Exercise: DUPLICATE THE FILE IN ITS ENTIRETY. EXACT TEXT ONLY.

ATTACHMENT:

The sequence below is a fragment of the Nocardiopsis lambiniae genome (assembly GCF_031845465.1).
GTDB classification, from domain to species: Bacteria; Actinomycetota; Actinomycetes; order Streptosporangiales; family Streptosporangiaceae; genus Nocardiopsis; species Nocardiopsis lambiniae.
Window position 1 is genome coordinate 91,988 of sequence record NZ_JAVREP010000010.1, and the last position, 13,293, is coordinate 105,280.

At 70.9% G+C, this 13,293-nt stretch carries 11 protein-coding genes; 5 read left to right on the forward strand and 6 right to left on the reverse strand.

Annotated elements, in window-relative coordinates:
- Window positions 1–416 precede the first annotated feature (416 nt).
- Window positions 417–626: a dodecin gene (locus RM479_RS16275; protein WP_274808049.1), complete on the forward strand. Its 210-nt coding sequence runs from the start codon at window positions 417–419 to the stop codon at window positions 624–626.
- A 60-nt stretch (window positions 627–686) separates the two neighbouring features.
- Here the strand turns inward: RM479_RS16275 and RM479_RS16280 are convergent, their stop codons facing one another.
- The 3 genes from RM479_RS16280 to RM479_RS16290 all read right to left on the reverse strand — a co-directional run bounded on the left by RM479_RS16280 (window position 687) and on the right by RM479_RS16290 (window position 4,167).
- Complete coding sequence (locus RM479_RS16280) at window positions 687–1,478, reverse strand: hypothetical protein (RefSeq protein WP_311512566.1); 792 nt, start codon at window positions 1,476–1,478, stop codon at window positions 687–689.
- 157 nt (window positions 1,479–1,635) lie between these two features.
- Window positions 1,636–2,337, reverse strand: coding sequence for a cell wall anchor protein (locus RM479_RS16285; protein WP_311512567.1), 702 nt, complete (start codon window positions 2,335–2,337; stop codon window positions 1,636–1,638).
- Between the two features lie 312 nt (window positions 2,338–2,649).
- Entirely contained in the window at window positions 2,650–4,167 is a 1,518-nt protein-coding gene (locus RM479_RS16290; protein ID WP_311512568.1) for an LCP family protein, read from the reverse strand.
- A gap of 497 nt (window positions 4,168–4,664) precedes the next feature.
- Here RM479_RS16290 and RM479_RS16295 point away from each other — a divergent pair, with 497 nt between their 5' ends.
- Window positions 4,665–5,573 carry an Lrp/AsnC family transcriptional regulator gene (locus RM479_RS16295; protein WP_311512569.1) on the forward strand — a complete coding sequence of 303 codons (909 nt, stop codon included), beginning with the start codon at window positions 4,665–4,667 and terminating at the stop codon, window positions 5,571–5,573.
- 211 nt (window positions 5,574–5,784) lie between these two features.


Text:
The sequence below is a fragment of the Nocardiopsis lambiniae genome (assembly GCF_031845465.1).
GTDB classification, from domain to species: Bacteria; Actinomycetota; Actinomycetes; order Streptosporangiales; family Streptosporangiaceae; genus Nocardiopsis; species Nocardiopsis lambiniae.
Window position 1 is genome coordinate 91,988 of sequence record NZ_JAVREP010000010.1, and the last position, 13,293, is coordinate 105,280.

At 70.9% G+C, this 13,293-nt stretch carries 11 protein-coding genes; 5 read left to right on the forward strand and 6 right to left on the reverse strand.

Annotated elements, in window-relative coordinates:
- Window positions 1–416 precede the first annotated feature (416 nt).
- Window positions 417–626: a dodecin gene (locus RM479_RS16275; protein WP_274808049.1), complete on the forward strand. Its 210-nt coding sequence runs from the start codon at window positions 417–419 to the stop codon at window positions 624–626.
- A 60-nt stretch (window positions 627–686) separates the two neighbouring features.
- Here the strand turns inward: RM479_RS16275 and RM479_RS16280 are convergent, their stop codons facing one another.
- The 3 genes from RM479_RS16280 to RM479_RS16290 all read right to left on the reverse strand — a co-directional run bounded on the left by RM479_RS16280 (window position 687) and on the right by RM479_RS16290 (window position 4,167).
- Complete coding sequence (locus RM479_RS16280) at window positions 687–1,478, reverse strand: hypothetical protein (RefSeq protein WP_311512566.1); 792 nt, start codon at window positions 1,476–1,478, stop codon at window positions 687–689.
- 157 nt (window positions 1,479–1,635) lie between these two features.
- Window positions 1,636–2,337, reverse strand: coding sequence for a cell wall anchor protein (locus RM479_RS16285; protein WP_311512567.1), 702 nt, complete (start codon window positions 2,335–2,337; stop codon window positions 1,636–1,638).
- Between the two features lie 312 nt (window positions 2,338–2,649).
- Entirely contained in the window at window positions 2,650–4,167 is a 1,518-nt protein-coding gene (locus RM479_RS16290; protein ID WP_311512568.1) for an LCP family protein, read from the reverse strand.
- A gap of 497 nt (window positions 4,168–4,664) precedes the next feature.
- Here RM479_RS16290 and RM479_RS16295 point away from each other — a divergent pair, with 497 nt between their 5' ends.
- Window positions 4,665–5,573 carry an Lrp/AsnC family transcriptional regulator gene (locus RM479_RS16295; protein WP_311512569.1) on the forward strand — a complete coding sequence of 303 codons (909 nt, stop codon included), beginning with the start codon at window positions 4,665–4,667 and terminating at the stop codon, window positions 5,571–5,573.
- 211 nt (window positions 5,574–5,784) lie between these two features.